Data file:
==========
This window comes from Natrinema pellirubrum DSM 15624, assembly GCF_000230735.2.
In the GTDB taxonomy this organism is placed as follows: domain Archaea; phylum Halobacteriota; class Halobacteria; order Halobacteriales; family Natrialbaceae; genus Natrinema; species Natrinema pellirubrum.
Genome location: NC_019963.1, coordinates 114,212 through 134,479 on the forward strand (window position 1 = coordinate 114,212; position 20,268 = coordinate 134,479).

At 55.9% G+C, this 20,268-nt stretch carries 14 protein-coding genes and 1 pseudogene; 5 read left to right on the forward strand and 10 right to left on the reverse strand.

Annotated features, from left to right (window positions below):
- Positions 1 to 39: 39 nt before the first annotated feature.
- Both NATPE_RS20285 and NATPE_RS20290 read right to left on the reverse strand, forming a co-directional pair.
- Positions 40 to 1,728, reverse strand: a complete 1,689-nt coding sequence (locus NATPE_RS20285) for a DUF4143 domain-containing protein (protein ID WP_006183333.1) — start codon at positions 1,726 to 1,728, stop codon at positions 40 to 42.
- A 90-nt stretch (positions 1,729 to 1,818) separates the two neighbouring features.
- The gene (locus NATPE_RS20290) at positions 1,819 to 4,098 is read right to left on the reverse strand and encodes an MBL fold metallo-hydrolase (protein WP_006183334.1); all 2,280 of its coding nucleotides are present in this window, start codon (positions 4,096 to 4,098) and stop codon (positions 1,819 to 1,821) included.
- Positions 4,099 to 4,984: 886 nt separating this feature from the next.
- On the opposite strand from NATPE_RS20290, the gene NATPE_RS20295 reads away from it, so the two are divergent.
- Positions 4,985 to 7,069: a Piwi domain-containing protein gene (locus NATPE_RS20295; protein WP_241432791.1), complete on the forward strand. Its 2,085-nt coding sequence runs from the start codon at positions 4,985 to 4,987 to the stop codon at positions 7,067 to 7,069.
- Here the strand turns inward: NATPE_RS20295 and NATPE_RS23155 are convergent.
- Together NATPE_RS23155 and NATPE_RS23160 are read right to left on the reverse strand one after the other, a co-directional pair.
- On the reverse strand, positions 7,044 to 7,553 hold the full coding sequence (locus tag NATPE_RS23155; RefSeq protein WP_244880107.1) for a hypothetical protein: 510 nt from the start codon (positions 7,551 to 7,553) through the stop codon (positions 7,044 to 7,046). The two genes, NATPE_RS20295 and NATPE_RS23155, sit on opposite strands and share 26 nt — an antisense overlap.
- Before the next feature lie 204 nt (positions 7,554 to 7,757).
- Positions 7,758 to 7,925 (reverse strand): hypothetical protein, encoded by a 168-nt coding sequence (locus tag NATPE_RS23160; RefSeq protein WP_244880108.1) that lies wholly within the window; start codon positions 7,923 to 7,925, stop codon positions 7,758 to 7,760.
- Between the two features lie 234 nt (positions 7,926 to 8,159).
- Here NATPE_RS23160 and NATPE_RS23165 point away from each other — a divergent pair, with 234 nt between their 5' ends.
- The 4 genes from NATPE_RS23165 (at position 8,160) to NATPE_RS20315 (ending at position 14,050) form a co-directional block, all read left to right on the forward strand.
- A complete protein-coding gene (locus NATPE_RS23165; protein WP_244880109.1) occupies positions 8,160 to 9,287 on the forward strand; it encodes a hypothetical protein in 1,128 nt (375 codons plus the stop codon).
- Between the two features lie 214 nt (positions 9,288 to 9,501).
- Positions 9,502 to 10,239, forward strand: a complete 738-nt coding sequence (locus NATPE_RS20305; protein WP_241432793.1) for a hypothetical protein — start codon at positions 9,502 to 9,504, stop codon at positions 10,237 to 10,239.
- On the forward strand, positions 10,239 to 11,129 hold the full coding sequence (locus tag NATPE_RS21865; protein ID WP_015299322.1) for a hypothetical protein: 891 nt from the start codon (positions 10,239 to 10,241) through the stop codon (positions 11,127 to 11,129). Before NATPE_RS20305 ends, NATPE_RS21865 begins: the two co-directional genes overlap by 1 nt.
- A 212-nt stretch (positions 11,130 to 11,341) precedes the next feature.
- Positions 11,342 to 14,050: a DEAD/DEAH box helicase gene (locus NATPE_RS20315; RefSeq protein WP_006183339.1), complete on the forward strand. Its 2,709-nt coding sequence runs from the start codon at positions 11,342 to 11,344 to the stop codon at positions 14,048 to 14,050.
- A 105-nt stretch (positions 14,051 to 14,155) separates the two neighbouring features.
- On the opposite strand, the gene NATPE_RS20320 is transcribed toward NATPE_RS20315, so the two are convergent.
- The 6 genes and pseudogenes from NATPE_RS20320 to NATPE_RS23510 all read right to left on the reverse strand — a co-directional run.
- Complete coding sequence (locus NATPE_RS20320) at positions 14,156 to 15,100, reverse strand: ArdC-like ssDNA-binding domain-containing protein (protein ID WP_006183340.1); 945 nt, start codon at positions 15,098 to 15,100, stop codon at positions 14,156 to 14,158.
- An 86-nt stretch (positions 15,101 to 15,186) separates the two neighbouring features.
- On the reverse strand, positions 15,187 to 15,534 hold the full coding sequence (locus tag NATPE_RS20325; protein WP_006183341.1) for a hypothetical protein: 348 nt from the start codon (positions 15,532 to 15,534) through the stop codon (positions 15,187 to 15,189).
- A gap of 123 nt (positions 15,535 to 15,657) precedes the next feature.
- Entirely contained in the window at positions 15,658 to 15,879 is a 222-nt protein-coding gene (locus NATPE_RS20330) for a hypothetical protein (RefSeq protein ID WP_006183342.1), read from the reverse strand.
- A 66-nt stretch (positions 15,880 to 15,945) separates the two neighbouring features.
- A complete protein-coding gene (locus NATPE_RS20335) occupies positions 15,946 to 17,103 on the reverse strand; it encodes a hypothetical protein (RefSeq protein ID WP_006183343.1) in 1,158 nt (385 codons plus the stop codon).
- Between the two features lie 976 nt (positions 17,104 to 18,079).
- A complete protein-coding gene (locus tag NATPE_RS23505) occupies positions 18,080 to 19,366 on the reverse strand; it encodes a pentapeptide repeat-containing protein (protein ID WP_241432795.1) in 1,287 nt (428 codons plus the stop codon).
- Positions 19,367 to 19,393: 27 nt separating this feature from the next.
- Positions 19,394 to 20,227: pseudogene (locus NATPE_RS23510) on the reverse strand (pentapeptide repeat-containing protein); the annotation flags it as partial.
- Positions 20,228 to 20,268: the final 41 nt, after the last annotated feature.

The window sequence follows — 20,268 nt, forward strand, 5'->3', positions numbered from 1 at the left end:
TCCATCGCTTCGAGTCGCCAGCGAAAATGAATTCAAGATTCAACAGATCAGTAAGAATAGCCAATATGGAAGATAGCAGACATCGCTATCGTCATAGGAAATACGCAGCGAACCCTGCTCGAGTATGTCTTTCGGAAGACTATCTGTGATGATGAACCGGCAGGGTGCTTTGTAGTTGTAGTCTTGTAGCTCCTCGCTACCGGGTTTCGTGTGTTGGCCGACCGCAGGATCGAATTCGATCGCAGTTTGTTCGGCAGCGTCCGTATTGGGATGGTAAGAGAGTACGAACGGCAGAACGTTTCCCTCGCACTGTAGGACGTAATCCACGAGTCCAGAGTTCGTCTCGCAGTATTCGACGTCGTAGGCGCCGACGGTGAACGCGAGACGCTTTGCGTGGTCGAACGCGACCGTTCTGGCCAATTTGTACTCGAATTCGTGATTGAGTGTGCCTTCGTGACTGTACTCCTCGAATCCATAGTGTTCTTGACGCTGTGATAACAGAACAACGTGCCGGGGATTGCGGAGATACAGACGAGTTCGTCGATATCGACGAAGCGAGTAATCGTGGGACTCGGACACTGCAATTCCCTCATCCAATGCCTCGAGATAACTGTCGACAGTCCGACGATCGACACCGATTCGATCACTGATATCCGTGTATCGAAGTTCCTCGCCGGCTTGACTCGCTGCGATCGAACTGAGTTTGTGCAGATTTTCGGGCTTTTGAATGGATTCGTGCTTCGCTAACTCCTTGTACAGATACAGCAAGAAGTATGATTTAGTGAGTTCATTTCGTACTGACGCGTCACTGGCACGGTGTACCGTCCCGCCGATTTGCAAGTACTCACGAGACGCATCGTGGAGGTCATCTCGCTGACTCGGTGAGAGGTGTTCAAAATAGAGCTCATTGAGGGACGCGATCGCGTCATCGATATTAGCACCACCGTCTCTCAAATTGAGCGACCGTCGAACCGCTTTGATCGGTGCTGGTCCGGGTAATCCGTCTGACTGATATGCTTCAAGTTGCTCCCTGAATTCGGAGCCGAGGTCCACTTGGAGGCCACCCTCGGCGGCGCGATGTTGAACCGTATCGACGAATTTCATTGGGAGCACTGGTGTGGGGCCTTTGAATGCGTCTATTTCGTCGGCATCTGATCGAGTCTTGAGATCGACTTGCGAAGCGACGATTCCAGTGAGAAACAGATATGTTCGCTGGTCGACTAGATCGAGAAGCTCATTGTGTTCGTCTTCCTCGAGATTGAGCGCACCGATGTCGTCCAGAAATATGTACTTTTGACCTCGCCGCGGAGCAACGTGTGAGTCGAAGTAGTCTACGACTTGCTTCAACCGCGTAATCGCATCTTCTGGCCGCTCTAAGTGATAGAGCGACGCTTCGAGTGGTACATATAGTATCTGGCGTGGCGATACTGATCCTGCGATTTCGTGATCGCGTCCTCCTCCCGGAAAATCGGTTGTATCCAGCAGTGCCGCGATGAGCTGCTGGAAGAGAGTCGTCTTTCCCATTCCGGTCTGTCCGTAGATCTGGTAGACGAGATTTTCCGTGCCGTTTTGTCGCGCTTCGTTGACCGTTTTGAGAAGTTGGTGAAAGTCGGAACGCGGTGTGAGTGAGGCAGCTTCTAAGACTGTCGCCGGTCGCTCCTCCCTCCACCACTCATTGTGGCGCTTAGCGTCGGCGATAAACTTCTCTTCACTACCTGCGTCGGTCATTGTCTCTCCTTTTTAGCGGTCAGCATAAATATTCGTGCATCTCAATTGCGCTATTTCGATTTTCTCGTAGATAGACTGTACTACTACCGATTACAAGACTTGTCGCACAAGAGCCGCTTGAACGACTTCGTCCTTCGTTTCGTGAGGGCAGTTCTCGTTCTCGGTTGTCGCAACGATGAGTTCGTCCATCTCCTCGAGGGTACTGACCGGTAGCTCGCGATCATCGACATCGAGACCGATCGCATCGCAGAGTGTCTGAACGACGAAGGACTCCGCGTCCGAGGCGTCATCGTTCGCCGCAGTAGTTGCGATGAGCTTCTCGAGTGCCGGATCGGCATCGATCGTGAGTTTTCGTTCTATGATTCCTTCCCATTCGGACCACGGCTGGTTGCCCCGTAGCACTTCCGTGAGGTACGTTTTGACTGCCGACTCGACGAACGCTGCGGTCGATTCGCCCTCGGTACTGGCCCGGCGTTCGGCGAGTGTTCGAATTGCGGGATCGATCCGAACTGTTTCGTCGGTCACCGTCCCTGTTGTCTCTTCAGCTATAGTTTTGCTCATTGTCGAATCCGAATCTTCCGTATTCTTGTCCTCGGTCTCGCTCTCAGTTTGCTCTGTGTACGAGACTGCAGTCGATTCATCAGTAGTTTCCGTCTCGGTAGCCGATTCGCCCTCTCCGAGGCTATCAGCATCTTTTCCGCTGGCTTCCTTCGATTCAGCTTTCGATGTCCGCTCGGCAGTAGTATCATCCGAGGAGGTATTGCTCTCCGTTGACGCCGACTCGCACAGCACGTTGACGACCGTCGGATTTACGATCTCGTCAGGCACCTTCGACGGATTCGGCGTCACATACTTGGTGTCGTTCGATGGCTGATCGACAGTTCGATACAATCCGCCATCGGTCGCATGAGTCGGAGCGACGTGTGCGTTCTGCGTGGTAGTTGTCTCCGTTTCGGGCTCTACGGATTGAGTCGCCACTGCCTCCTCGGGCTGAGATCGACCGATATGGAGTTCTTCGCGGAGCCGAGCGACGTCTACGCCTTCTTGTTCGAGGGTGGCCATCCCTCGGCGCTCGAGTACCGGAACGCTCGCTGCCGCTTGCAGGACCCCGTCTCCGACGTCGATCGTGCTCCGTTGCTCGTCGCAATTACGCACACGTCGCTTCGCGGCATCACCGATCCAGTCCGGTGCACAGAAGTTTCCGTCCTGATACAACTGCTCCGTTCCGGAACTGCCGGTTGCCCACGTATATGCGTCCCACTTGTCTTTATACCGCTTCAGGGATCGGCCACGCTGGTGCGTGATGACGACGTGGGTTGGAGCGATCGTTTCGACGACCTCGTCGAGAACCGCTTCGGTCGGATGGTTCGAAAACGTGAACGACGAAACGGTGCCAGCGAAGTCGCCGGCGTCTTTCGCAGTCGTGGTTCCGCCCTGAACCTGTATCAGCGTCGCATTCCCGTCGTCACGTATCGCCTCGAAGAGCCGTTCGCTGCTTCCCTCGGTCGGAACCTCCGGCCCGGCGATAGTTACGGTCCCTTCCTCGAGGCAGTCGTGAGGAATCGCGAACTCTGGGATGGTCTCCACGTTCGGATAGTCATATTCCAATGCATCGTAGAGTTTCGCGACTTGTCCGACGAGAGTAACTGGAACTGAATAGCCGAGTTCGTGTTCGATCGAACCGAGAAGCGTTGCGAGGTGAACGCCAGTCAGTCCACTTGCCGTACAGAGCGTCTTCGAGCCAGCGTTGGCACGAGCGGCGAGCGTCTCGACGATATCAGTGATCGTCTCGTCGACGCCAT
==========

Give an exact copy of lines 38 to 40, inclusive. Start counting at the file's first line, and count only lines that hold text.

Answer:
- Between the two features lie 976 nt (positions 17,104 to 18,079).
- A complete protein-coding gene (locus tag NATPE_RS23505) occupies positions 18,080 to 19,366 on the reverse strand; it encodes a pentapeptide repeat-containing protein (protein ID WP_241432795.1) in 1,287 nt (428 codons plus the stop codon).
- Positions 19,367 to 19,393: 27 nt separating this feature from the next.